Sunday, 22 April 2007

The dilemma of travelling light

George Barr has posted a topic on travelling light with photo gear and the problem of which stuff to choose. Basic premise is that all the main gear will be going handheld on the aeroplane. Just like it should.

This is a problem I've faced a number of times, particularly when I took the bike to Mongolia. there I was restricting myself to lenses that could fit into the handlebar bag - 2 lenses no longer than 5". And I want focal length coverage. tough choices.

For me there are 2 main aspects of the travelling:
1. What range of shooting (thus gear) do I want/need for the trip
2. What soft of bag/carrying solution do I need.

To point 1.

Firstly, you only get photos with the gear in your hand, so trades-off need to be made. If the gear is too big, it won't go out.

For me I'm mostly doing landscape stuff, so want wider angles. When I'm with the bike I want longer focal lengths for sports stuff and some wildlife.
This means compact lenses, image stabilisation on the longer ones, best performance for the wider angles.

Personally I take my 17-40L and either the 28-135 Is or the 70-300IS DO. The first and last of thee are a great combo on the bike. The DO isn't the sharpest lens but stands up well to post-processing & sharpening and I'm generally not using it for stuff to print big anyway. Despite that
I've jut done a 25 image stitch that runs to 6' wide and has excellent detail as far as I'm concerned. Not quite fine-art standard, but good enough.
Those 2 (17-40, 70-300) fit nicely in the handlebar bag and mean I've always got the right lens with me. I also had the 50 f/1.8 and 28-135, the latter hardly got used. Its strength is when I want 1 walk-around lens.

I'm going to get the new EF-S 17-55IS as it'll be even better than the 17-40 as a walk around and for city visits. A 1 lens solution for a wide variety.

If I was doing finer quality work, I think a great 2-lens combo would be the 17-55 and the new 70-200L f/4 Is. Could even take the 1.4x telecon for little extra weight.

I'm working on a solution for the Shen Hao 4x5, but probably I'd take it and the 17-40 (or 17-55 when I get it) and be done.

To point 2.

Unless I ever go on a major shooting break with big, expensive lenses, I don't see the value in dedicated photo travel bags. If I'm carrying the bag with me, all the protection required is something to wrap the gear in.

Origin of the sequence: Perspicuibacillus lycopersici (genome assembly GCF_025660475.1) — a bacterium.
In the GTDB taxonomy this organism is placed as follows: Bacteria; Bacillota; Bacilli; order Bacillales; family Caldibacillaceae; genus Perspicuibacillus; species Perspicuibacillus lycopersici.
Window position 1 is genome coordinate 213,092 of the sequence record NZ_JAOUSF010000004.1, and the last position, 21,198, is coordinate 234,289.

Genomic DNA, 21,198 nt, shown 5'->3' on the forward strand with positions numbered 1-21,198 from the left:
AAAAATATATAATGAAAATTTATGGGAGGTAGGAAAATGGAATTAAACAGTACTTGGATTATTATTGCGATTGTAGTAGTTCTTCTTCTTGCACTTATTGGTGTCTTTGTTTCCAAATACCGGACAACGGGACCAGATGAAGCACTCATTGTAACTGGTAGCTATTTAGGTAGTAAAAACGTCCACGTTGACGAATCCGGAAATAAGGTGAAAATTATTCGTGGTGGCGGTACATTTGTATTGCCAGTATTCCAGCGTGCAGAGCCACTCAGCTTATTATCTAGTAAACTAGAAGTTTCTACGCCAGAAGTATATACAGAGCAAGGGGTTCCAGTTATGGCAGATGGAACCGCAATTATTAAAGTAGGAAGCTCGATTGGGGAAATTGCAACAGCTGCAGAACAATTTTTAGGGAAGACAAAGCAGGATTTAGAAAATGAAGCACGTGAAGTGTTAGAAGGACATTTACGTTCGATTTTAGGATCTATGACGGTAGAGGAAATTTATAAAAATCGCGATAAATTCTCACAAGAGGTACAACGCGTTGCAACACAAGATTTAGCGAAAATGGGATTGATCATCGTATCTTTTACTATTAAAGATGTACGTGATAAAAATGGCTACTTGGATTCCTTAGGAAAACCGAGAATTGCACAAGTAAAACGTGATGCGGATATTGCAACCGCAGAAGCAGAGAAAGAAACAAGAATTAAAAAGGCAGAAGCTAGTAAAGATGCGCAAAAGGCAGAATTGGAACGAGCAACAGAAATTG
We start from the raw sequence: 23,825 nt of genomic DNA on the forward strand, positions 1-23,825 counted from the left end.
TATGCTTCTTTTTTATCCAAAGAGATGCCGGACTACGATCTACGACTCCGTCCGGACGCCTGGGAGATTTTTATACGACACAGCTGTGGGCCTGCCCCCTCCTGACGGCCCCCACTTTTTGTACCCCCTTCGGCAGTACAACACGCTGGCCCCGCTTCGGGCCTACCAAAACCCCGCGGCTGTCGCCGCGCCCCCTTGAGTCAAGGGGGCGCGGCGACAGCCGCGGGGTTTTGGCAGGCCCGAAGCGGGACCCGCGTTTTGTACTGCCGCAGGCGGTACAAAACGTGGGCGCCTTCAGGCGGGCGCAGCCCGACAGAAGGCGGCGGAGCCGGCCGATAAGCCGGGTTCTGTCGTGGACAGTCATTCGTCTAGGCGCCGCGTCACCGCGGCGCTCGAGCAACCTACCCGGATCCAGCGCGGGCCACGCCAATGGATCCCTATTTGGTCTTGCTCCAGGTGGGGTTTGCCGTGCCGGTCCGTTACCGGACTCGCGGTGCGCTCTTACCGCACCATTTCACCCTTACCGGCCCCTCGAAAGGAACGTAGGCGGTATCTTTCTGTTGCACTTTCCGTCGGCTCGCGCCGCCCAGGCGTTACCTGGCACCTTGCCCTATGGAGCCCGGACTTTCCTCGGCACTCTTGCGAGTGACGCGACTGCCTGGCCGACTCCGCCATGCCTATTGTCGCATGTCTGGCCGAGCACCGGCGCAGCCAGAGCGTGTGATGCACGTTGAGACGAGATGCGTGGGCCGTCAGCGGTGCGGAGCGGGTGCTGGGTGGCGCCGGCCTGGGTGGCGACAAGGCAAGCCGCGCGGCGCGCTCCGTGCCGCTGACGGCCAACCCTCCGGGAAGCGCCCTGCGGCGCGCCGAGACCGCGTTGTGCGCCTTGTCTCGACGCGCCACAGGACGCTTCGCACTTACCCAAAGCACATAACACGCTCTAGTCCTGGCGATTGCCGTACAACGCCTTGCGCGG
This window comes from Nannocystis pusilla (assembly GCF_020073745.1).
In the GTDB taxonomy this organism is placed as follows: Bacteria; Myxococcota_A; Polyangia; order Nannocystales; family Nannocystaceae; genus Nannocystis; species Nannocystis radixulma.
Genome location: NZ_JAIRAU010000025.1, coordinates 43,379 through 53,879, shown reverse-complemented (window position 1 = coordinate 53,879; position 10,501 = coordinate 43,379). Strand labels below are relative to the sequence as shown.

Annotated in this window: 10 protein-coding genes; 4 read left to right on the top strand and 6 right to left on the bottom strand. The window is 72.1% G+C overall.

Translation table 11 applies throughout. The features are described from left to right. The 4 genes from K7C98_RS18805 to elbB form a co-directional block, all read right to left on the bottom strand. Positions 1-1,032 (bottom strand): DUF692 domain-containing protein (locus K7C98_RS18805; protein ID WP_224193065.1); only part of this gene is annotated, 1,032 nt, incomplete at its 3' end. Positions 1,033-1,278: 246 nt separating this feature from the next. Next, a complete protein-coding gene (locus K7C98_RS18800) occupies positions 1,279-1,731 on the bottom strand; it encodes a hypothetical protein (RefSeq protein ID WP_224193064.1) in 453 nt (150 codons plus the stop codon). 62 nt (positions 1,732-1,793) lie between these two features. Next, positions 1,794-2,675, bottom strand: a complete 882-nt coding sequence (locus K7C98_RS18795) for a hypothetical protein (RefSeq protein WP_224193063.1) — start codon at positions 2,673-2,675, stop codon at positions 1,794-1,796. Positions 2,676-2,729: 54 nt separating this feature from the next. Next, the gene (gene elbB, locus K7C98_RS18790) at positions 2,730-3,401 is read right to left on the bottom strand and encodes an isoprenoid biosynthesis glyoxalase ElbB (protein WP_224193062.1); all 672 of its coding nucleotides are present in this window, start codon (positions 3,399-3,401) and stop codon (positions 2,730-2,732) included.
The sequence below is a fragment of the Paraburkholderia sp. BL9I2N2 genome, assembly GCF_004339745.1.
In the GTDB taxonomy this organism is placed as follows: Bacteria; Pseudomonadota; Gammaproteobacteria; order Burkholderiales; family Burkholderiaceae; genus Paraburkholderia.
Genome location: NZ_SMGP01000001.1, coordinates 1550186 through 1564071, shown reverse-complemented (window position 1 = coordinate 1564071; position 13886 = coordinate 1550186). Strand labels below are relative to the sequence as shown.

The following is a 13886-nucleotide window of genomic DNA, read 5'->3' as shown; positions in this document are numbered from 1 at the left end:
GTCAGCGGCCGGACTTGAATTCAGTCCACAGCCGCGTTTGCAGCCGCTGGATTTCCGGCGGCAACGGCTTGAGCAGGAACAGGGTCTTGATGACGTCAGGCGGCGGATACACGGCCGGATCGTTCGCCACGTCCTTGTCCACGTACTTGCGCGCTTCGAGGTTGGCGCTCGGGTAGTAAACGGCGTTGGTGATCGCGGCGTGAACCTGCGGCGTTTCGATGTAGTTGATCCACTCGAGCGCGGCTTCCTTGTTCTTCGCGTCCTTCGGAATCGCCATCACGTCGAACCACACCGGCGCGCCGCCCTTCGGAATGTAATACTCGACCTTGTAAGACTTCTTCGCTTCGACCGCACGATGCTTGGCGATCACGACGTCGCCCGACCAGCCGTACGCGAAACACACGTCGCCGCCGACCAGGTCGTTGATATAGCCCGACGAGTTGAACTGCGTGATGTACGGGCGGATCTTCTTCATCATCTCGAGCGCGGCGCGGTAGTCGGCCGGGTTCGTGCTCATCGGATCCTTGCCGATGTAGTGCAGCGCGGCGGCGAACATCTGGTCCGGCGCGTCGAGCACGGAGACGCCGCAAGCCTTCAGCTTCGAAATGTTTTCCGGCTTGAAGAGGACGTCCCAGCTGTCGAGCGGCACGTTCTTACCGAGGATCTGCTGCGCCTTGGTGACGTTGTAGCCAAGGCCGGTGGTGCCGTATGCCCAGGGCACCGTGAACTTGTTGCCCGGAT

I'm now using my small carry-on bag, which is max size under new regs.

I can carry the body (in its own pouch) and about 3 lenses, plus the chargers and portable hard-drive. On top of that I can carry enough clothes for a weekend, or a change and my laptop. If I was carrying the 4x5, then that and the 20D with a single lens would fit fine, together with a bunch of film.

The lenses go in separate bags. 2 small lenses (like the 17-40/70-300DO combo) fit into the bag for the 300L f/4IS and a soft pouch for others.
Chargers, portable disk etc have a small zip pouch that is quite flat.

All-in-all, much smaller than carrying a dedicated photo bag. If I need one of those, other gear goes in it and it goes in the suitcase/hold-all in the check-in. then I have it when I need it.

For back-packing I use a regular rucksack (slim, climbing style) and put the camera in a small pouch/soft bag inside. Light, small, easy to pack and get at. Again, I don't feel the need for all the padding if the pack is always in my hand. Tripod fits nicely on the outside compression straps, packed in a sleeping mat bag.

If something happened enough to damage the cameras, I'm pretty sure I'd have worse things to be worrying about at the time.

Other examples - when I did the Tour de France day on the Joux Plane, I had the 300 f/4, 1.4x and 28-135 plus a monopod. that with lunch and water fit nicely in the rucksack and was bike-able. Covered all the cycling action I was doing.

The biggest compromise I think that needs to be made is the trade-of between highest quality lenses and compact size. personally I'm happy with the mid-range or lower-L stuff. I don't do huge prints, so that's OK. Then I tailor the shots I take to the sizes I can reasonably print,
accepting that I can't get great shots of every opportunity I see but can for the most important subjects to me for that trip.

Were I a professional or selling my stuff, I think I might have one of the new Think-tank carry-on bags, but I'd still restrict myself to 2-3 lenses per trip, or a couple of outfits with a couple of lenses each.

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